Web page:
Vision scientists are studying individual receptor cells in the retina to learn how we see colors. Above, sunlight breaks into the spectrum of the rainbow over the Denali Highway in Alaska.
A study of people’s sensations from light striking single cones in the eye’s retina is making scientists rethink how we see the world.
“We are hoping to learn how color is actually processed in the retina,” said Dr. Ramkumar Sabesan, a UW Medicine vision scientist and assistant research professor of ophthalmology at the University of Washington. “Such information would be helpful to efforts under way to find treatments for all retinal diseases.”
Sabesan recently came to the UW from the University of California Berkeley, where he and his colleagues conducted color vision work published Sept. 14 in Science Advances. The co-first author on the article was Brian Schmidt, who did his dissertation work in Ophthalmology and Neuroscience at UW Medicine before proceeding to Austin Roorda’s lab at UC Berkeley for postdoctoral training.
A child uses crayons to fill in tree leaves in her coloring book.
coloring book color vision
The visual system reconstructs a representation of what is going on in front of our faces. But how does it make sense of the multiplex of information streaming in from our mosaic of light-receiving nerve cells?
The eye’s light receptors are sensitive to intensity – brightness and dimness. Depending on its type, a photoreceptor is also sensitive to certain wavelengths of light – long, medium and short.
The researchers studied these cones, which are actually individual nerve cells, as a gateway to better understand how the nervous system is linked to behavior at the single unit level. In their study, they shone small spots of light on selected, individual cones. They then recorded the type of sensations the person reported.
The scientists observed two distinct populations of cones. One group, the most numerous, signaled white or achromatic sensation. The second group, the cones that signaled color, were far fewer.
Sabesan said that the findings may reflect an evolutionary trade off favoring high-resolution non-color vision over the ability to see color at a small spatial scale.
“An object is marked by its light and dark edges and for that we need high resolution,” Sabesan said. “while the color fills in the space between the edges like a coloring book."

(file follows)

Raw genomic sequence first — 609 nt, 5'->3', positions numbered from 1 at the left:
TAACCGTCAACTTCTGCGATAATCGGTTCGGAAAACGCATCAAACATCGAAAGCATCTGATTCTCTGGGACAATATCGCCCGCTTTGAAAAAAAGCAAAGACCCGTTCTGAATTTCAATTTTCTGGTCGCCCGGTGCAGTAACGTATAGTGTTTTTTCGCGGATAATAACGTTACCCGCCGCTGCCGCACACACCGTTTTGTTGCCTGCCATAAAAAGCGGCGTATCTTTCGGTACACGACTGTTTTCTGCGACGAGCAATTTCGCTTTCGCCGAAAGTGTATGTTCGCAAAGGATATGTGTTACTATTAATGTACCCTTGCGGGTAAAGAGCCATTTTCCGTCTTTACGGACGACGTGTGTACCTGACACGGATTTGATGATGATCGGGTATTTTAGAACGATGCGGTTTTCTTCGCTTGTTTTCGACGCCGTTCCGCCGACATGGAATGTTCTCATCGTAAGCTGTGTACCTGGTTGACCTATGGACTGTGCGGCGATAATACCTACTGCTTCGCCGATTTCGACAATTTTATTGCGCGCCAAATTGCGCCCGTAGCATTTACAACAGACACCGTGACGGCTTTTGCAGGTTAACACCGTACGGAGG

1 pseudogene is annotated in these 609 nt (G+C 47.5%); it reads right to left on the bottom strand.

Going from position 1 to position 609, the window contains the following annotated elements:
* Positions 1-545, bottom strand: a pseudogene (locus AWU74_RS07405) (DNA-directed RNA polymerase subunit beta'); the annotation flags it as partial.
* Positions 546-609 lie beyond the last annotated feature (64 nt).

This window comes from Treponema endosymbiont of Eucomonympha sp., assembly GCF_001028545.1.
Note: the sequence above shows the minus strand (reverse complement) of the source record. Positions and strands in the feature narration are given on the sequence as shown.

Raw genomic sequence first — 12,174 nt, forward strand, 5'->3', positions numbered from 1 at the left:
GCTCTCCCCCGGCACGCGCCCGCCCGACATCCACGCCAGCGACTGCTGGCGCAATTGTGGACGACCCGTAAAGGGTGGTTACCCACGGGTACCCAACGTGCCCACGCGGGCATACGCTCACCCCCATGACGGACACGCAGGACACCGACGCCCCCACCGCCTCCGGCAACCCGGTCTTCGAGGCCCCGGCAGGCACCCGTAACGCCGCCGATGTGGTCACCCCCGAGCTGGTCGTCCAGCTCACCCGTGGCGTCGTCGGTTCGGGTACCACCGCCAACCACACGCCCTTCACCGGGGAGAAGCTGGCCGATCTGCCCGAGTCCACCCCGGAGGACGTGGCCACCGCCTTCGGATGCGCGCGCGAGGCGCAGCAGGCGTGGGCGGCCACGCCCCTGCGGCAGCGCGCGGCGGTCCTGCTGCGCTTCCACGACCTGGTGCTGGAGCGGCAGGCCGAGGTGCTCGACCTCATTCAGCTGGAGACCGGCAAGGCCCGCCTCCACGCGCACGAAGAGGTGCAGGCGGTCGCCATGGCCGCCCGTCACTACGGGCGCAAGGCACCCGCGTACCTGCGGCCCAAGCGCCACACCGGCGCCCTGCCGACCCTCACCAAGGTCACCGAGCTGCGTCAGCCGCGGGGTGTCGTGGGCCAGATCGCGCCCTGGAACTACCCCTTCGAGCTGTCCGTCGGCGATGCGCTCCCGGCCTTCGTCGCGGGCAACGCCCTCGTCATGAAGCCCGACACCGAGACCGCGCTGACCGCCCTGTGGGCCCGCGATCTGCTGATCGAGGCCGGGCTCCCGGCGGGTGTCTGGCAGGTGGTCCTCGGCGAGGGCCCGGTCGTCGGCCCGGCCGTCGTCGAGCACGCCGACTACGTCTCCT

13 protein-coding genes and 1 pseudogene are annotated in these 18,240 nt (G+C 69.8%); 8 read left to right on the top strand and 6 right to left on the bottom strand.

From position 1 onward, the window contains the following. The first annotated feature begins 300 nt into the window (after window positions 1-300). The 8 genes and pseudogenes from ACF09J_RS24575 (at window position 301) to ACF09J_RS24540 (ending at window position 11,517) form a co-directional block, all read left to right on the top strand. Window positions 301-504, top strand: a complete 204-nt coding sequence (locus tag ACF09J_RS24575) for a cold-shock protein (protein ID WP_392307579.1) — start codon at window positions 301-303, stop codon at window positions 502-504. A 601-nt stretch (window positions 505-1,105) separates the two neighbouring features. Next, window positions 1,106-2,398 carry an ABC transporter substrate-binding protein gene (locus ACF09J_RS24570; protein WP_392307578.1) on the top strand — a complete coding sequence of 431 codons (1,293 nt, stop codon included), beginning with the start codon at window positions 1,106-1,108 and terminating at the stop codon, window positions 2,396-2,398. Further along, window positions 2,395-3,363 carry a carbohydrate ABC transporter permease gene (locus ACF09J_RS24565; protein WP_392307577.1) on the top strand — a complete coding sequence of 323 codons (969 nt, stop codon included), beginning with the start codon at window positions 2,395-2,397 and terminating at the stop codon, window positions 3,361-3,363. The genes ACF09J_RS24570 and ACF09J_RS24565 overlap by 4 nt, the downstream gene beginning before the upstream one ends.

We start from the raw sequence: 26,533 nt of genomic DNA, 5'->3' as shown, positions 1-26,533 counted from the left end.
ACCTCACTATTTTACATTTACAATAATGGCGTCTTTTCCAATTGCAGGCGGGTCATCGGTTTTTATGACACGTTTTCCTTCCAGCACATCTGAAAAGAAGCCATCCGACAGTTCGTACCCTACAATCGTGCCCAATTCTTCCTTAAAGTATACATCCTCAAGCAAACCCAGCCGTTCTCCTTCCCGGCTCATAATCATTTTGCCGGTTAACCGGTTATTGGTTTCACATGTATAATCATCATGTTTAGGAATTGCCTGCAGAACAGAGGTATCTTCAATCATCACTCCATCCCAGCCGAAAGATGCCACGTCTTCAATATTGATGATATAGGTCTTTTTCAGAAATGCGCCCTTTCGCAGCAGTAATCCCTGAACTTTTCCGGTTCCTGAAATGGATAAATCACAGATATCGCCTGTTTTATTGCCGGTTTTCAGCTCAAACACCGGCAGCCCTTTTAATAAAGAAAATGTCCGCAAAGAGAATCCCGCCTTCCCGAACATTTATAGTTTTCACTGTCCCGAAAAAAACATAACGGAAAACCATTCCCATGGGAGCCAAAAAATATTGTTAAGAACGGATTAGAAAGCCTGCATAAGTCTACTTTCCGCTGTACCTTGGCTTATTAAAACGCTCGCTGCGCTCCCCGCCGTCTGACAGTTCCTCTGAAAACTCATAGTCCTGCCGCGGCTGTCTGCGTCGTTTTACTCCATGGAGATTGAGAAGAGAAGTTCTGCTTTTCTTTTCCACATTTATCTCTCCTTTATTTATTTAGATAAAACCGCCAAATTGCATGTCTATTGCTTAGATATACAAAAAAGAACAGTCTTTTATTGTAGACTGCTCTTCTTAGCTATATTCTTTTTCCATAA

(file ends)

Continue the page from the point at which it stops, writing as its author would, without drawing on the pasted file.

In the recent study, the researchers saw that red sensations were driven by long-wavelength sensitive cones, and green by medium-wave length cones. However, both types of cones could elicit achromatic sensations and did so more often.
More of the retina is devoted to high-resolution, colorless vision then to seeing colors.
painting colors vision
Furthermore, days, weeks and months later, in repeat testing, each cone was consistent in the type of sensation it generated.The study also analyzed the spatial distribution of cones that generated certain sensations. The researchers observed that the classical arrangement of cones in the retina previously believed to be most efficient in producing color really did not have that effect. Those cones were no more likely to signal color perception.
Overall, the researchers concluded that the results of the study was consistent with the idea that the nervous system has separate pathways for encoding high-resolution, white/achromatic perceptions, and low resolution, colorful sensations. To conduct this study on individual cones, the researchers employed methods generally reserved for imaging stars and planets. Just as astronomers correct for the Earth’s atmosphere, the vision researchers used adaptive optics to offset aberrations produced by the eyeball. Also, even when a person is attempting to fix his gaze, the retina is always moving, making it difficult to hone in repeatedly on the same, single cone. The researchers zoomed in on their targets with high-speed retinal tracking.
“We got to a portion of the retina by following landmarks, like in a map, and picked out one or more cones,” Sabesan said.
From studies such as these, Sabesan and his team hope to develop ways to test new therapies for vision.
For example, he said, his UW Medicine colleagues Jay and Maureen Neitz are developing gene therapies for color blindness. Being able to record the sensations produced by individual cones would help the researchers see in which cells the therapeutically implanted genes were activated, and what colors they enable the individual to see.
“An impediment to translating laboratory results into clinical treatments is the ability to measure the new therapies in action inside the eye and within the connective circuitry,” Sabesan said. “Our goal,” Sabesan said, “is to develop better outcome measures for vision therapies to help our colleagues who are seeking restorative treatments – stem cells, gene therapy, or prosthetics for eye diseases.”
The research was supported by grants from the National Institutes of Health/National Eye Institute, Fight for Sight, the American Optometric Foundation, the Burroughs Wellcome Fund and Research to Prevent Blindness